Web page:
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McKinnon v. Big Muddy River Correctional Center

United States District Court, S.D. Illinois

January 11, 2018

ANDREW McKINNON, #B89426, Plaintiff,
v.
BIG MUDDY RIVER CORRECTIONAL CENTER and DENNIS LARSON, Defendants.

          MEMORANDUM AND ORDER

          HERNDON, District Judge

         Plaintiff Andrew McKinnon, an inmate who is currently incarcerated at Big Muddy River Correctional Center (“Big Muddy”), brings this civil rights action pursuant to 42 U.S.C. § 1983. (Doc. 1). Plaintiff claims that Doctor Larson has denied him adequate medical care for numerous ailments at Big Muddy since 2014. (Doc. 1, pp. 5-10). He now asserts several Eighth Amendment claims against Doctor Larson and the prison. Id. Plaintiff seeks monetary damages against both defendants. (Doc. 1, p. 11).

         The Complaint is now subject to preliminary review pursuant to 28 U.S.C. § 1915A, which provides:

(a) Screening - The court shall review, before docketing, if feasible or, in any event, as soon as practicable after docketing, a complaint in a civil action in which a prisoner seeks redress from a governmental entity or officer or employee of a governmental entity.
(b) Grounds for Dismissal - On review, the court shall identify cognizable claims or dismiss the complaint, or any portion of the complaint, if the complaint-
(1) is frivolous, malicious, or fails to state a claim on which relief may be granted; or
(2) seeks monetary relief from a defendant who is immune from such relief.

         An action or claim is frivolous if “it lacks an arguable basis either in law or in fact.” Neitzke v. Williams, 490 U.S. 319, 325 (1989). Frivolousness is an objective standard that refers to a claim that any reasonable person would find meritless. Lee v. Clinton, 209 F.3d 1025, 1026-27 (7th Cir. 2000). An action fails to state a claim upon which relief can be granted if it does not plead “enough facts to state a claim to relief that is plausible on its face.” Bell Atlantic Corp. v. Twombly, 550 U.S. 544, 570 (2007). The claim of entitlement to relief must cross “the line between possibility and plausibility.” Id. at 557. At this juncture, the factual allegations of the pro se complaint are to be liberally construed. See Rodriguez v. Plymouth Ambulance Serv., 577 F.3d 816, 821 (7th Cir. 2009).

         The Complaint survives screening under this standard.

         The Complaint

         Plaintiff alleges that he has generally been denied adequate medical care at Big Muddy since 2014. (Doc. 1, pp. 5-10). During the summer of 2014, he began suffering from headaches, stomachaches, and digestive problems. (Doc. 1, p. 5). Between August 2014 and May 2016, Plaintiff submitted numerous sick call slips about these health issues. Id. Rather than meeting with Doctor Larson to discuss them, he was routinely scheduled to meet with a physician's assistant instead. Id. Consequently, Plaintiff never learned what caused his symptoms, and he never received treatment for them. Id.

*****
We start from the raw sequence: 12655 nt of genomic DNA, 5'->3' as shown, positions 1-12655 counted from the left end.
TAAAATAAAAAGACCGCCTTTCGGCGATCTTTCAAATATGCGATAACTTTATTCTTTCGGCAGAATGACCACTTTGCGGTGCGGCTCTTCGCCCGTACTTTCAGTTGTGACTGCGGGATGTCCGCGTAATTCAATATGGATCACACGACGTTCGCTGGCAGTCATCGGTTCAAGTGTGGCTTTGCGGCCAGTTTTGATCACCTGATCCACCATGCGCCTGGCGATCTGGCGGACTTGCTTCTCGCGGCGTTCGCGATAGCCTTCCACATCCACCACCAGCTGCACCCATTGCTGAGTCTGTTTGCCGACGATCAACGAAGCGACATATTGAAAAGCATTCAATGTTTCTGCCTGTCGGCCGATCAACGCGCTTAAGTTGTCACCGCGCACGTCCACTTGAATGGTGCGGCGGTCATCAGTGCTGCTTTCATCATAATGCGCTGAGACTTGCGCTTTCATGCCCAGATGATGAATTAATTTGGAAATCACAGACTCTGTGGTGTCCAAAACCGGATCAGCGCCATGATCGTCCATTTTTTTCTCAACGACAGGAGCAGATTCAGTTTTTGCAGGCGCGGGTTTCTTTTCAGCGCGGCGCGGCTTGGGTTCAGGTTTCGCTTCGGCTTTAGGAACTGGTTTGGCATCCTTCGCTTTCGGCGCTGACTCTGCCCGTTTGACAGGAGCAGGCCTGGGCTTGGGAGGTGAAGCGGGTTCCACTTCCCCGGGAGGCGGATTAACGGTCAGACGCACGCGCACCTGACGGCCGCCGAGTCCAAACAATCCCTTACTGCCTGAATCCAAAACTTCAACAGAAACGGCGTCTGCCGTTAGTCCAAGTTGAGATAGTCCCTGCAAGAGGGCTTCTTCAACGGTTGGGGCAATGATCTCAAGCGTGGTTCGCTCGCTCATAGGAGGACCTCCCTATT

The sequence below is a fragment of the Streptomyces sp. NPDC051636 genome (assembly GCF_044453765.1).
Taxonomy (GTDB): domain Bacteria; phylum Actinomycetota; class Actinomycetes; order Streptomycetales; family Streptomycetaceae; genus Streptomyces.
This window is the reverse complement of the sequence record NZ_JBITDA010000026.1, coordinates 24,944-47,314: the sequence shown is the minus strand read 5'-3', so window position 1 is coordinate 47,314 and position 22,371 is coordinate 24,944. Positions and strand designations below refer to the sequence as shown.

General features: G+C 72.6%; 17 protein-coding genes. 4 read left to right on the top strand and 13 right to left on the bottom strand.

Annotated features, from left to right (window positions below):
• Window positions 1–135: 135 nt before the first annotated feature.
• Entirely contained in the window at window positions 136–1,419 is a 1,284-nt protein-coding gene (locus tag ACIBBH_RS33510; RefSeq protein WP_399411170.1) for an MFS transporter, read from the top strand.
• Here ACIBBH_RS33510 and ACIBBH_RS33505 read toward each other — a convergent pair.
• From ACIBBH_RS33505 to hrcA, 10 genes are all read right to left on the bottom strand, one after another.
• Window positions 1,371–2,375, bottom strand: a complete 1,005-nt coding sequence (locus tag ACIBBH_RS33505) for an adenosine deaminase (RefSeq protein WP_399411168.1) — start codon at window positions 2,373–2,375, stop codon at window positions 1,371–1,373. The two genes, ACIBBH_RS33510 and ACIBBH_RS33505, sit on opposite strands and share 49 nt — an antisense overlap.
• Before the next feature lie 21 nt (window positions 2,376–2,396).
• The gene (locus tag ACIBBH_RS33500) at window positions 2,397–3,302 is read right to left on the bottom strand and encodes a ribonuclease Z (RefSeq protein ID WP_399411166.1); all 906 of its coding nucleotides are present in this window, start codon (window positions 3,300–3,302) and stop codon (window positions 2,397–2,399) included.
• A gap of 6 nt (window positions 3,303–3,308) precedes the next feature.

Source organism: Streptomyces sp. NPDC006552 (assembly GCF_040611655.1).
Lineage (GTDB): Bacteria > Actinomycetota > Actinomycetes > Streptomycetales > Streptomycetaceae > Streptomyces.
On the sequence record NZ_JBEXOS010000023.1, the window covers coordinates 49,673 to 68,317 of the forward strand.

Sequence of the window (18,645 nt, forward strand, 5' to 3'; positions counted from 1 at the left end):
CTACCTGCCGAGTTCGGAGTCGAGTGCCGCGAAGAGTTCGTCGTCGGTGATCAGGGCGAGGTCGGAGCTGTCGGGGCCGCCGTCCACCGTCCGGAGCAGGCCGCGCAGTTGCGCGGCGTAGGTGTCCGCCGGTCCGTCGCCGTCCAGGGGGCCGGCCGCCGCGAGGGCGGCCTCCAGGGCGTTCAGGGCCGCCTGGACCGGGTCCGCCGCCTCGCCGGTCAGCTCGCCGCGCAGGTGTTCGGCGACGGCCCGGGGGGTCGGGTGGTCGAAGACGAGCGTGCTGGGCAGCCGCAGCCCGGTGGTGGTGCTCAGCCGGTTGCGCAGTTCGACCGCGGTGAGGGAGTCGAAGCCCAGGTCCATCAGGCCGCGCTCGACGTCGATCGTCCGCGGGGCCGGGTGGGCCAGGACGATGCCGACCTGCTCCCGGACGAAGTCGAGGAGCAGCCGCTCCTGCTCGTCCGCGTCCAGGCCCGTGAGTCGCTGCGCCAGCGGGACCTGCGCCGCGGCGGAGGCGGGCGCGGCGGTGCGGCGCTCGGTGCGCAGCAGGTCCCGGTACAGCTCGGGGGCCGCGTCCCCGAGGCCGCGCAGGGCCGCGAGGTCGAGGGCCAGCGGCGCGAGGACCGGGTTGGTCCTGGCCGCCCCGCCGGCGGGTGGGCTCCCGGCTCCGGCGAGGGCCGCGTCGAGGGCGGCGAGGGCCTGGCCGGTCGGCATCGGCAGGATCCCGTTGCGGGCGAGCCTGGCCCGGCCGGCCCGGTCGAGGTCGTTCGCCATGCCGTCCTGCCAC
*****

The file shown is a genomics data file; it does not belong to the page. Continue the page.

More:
Plaintiff began to wonder if the prison's water was the culprit. (Doc. 1, pp. 5-6). On October 24, 2015, he wrote a grievance to Counselor Kimberlee Wharton stating his concerns. (Doc. 1, p. 5). In the grievance, he traced his symptoms and the suspected prison water problems back to June 18, 2014. Id. When he received no response to the grievance, Plaintiff wrote another one. Id. When he still received no response, Plaintiff submitted a request for water treatment records to the City of Carbondale pursuant to the Freedom of Information Act. (Doc. 1, pp. 5-6). He also wrote to Attorney General Lisa Madigan. Id. He was unable to obtain any information which suggested to him that the prison's water was tainted. Id. Still, his symptoms persisted. Id.

         During the summer of 2015, Plaintiff fell from his top bunk bed onto his hands and knees. (Doc. 1, p. 6). Unable to move, he lay in pain on the floor for more than a half hour before help arrived. Id. When an officer took him to the prison's health care unit for treatment, a nurse gave Plaintiff a single pack of 8-10 ibuprofen (200 mg) and sent him back to his cell in excruciating pain. Id. Plaintiff requested additional treatment by submitting a nurse sick call slip, but his request was ignored. (Doc. 1, pp. 6-7). Meanwhile, he continued seeking treatment for his headaches, stomachaches, and digestive problems, to no avail. (Doc. 1, p. 7).

         Around April 2017, Plaintiff noticed an unusual protrusion on his chest. (Doc. 1, p. 7). He submitted a request to meet with Doctor Larson, but he was required to meet with a physician's assistant instead. Id. Although x-rays were ordered, Plaintiff did not meet with Doctor Larson to discuss the results until August 21, 2017. Id. On that date, the doctor indicated that the x-rays did not explain why Plaintiff had a lump on his chest. Id. When Doctor Larson questioned Plaintiff about recent accidents, Plaintiff could only recall the fall from his top bunk bed in 2015 and a traffic accident in 1991. Id. The doctor admitted that the fall could have caused Plaintiff's injury. Id. Even so, Doctor Larson took no further steps to diagnose or treat the condition, and he declined to send Plaintiff to an outside provider for this purpose. Id.

         Plaintiff also complains of ongoing problems obtaining prescription refills. (Doc. 1, p. 8). He has taken Claritin for sinus problems since he was 30 years old. Id. To obtain prescription refills, he must submit multiple written requests to see the doctor every other month and pay a $3.00 ...


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